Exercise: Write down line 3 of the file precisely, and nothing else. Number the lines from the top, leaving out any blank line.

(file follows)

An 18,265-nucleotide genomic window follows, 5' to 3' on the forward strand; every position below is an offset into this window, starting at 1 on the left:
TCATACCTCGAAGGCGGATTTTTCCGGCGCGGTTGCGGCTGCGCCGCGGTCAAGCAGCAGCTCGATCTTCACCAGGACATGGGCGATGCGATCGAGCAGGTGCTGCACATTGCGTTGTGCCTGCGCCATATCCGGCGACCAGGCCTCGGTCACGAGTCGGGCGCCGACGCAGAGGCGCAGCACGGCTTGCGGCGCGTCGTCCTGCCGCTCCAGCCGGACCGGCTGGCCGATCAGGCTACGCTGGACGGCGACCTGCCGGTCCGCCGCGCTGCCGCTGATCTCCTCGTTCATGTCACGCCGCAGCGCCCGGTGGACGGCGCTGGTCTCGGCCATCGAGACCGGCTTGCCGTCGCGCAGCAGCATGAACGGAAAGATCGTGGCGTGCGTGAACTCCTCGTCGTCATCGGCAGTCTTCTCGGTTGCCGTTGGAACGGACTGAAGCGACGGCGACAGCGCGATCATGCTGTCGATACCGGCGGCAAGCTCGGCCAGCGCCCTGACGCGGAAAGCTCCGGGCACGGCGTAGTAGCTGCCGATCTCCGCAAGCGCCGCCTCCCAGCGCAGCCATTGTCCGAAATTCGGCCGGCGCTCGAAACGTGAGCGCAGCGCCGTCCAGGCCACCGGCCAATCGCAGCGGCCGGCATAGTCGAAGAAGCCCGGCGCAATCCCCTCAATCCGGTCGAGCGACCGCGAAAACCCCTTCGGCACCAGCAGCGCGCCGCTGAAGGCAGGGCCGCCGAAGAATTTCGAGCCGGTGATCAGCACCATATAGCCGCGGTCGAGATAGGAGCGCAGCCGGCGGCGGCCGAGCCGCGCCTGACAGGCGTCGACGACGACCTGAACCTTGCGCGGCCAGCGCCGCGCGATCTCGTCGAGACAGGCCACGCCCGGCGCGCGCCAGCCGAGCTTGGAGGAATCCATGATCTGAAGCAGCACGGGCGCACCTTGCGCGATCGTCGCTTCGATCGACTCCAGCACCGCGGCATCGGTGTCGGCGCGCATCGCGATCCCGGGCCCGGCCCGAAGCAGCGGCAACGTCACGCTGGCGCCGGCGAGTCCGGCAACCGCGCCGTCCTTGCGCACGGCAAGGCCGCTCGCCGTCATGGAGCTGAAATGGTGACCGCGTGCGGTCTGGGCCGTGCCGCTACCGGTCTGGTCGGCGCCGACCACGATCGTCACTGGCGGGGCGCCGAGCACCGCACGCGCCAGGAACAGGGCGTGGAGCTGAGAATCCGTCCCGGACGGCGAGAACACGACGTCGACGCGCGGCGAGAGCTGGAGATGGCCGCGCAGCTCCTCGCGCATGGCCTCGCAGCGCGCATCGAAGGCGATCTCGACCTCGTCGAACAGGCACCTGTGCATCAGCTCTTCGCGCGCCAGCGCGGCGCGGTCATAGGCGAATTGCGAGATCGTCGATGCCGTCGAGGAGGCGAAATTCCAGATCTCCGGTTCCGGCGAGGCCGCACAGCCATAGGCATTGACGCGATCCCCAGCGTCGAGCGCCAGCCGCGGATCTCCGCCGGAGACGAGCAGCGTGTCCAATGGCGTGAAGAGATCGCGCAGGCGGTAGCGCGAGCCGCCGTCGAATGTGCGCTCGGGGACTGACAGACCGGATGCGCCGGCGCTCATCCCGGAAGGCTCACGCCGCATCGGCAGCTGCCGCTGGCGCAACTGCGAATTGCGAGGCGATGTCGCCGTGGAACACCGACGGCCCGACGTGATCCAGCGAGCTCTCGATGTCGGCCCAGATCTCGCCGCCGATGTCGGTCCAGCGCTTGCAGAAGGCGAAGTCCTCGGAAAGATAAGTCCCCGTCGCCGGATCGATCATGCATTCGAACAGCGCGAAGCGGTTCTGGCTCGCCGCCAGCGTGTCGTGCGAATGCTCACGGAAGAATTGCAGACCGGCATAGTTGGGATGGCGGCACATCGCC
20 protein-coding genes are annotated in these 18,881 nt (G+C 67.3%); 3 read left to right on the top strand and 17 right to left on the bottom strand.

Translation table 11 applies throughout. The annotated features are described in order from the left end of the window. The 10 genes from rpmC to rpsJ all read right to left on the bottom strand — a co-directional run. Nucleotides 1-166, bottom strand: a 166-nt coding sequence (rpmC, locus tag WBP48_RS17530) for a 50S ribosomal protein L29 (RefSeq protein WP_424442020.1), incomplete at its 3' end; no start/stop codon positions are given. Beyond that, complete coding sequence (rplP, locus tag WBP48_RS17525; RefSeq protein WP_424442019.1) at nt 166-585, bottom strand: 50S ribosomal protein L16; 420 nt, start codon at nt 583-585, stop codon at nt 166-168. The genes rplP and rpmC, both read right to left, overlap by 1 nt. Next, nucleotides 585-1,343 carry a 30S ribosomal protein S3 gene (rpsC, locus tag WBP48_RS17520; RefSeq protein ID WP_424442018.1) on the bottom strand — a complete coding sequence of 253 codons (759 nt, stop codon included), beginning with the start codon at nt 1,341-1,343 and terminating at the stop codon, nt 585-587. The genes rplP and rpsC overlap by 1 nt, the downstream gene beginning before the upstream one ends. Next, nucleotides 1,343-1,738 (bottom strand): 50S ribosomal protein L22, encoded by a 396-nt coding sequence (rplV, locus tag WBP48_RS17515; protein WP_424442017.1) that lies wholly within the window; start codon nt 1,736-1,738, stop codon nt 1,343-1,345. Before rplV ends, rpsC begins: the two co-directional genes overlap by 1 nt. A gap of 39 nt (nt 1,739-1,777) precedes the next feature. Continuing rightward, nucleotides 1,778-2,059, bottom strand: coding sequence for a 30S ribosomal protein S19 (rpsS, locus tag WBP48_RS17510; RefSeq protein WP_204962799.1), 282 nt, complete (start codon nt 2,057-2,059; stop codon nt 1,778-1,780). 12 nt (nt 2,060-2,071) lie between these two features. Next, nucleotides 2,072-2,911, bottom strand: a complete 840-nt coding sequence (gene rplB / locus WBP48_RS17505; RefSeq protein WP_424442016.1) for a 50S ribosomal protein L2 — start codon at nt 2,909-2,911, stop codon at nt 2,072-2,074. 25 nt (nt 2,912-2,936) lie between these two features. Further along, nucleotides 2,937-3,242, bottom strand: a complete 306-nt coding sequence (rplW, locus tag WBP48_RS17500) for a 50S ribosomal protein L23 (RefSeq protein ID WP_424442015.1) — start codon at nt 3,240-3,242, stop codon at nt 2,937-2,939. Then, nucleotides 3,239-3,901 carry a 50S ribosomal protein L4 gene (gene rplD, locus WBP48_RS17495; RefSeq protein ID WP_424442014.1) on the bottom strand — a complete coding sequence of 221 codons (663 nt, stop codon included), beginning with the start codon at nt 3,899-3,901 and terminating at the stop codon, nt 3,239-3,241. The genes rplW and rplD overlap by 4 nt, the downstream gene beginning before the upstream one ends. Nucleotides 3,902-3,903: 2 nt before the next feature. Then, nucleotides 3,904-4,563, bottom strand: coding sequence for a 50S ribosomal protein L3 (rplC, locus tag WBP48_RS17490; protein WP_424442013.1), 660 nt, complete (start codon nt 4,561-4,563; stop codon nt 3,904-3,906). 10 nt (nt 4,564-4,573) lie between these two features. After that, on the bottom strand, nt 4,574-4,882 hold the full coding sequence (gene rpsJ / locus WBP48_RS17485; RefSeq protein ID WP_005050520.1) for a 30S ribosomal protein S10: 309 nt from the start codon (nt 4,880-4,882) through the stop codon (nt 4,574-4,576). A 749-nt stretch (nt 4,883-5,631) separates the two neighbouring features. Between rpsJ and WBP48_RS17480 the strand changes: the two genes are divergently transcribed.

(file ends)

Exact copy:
20 protein-coding genes are annotated in these 18,881 nt (G+C 67.3%); 3 read left to right on the top strand and 17 right to left on the bottom strand.